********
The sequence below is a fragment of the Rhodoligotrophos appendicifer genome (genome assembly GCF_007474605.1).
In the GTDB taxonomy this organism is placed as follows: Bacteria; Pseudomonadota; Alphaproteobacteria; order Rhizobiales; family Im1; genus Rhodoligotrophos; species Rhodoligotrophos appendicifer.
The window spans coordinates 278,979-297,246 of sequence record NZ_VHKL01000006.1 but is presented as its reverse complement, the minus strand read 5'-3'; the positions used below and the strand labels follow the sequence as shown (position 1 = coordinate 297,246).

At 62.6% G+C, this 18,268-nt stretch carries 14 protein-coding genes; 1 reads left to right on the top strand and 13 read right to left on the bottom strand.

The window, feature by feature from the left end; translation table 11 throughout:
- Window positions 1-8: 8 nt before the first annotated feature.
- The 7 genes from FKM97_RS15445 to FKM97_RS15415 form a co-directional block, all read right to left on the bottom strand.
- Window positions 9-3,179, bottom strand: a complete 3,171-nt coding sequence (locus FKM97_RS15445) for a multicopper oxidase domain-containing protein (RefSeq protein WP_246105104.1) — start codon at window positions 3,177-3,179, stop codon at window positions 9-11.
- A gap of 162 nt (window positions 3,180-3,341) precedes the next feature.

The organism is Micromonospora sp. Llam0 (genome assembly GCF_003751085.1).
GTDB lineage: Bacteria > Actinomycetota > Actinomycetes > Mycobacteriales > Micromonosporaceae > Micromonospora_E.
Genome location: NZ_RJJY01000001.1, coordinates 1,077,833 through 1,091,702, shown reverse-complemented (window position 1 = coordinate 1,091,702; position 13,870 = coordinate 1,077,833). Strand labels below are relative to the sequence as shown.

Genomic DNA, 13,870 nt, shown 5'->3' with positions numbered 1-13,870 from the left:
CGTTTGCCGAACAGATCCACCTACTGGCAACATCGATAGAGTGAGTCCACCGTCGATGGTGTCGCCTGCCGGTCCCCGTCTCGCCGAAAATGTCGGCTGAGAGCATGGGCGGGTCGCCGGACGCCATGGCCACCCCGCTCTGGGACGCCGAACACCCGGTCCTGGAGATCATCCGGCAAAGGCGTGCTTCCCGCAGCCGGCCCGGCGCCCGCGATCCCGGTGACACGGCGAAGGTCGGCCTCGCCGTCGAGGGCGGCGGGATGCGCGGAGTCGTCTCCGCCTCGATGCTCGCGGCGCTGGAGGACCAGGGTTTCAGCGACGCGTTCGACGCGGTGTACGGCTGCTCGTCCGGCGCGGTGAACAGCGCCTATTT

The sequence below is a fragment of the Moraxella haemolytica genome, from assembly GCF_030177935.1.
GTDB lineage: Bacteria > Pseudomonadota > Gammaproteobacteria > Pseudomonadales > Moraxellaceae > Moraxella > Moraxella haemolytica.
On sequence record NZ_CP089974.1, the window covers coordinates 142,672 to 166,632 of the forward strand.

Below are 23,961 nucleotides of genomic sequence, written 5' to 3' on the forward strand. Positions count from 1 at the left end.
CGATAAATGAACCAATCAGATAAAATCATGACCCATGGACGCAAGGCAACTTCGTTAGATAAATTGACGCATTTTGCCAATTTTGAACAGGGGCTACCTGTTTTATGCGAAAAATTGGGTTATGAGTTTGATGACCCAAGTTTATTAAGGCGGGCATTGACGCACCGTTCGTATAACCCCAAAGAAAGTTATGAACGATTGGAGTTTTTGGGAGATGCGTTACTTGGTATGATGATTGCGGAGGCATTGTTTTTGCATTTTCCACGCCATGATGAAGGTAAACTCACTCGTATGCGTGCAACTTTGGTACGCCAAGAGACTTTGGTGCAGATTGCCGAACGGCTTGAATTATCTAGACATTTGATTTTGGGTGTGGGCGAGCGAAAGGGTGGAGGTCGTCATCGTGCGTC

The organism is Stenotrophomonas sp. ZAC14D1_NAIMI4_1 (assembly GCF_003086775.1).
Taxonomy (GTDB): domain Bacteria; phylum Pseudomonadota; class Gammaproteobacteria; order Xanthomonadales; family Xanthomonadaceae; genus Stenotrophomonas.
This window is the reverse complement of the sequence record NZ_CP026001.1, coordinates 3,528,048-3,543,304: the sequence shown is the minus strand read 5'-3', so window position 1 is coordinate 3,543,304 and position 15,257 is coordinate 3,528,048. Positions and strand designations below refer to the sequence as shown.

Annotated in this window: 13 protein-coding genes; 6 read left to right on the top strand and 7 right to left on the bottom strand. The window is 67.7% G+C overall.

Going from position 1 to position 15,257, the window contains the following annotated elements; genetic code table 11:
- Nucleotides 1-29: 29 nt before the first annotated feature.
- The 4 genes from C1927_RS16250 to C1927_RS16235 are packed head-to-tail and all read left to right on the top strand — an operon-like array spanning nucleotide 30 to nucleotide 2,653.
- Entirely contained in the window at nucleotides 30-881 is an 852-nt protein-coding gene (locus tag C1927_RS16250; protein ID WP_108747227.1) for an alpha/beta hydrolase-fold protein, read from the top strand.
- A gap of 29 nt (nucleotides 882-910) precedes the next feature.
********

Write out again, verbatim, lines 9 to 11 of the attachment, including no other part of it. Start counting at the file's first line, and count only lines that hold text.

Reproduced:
- A gap of 162 nt (window positions 3,180-3,341) precedes the next feature.

The organism is Micromonospora sp. Llam0 (genome assembly GCF_003751085.1).
GTDB lineage: Bacteria > Actinomycetota > Actinomycetes > Mycobacteriales > Micromonosporaceae > Micromonospora_E.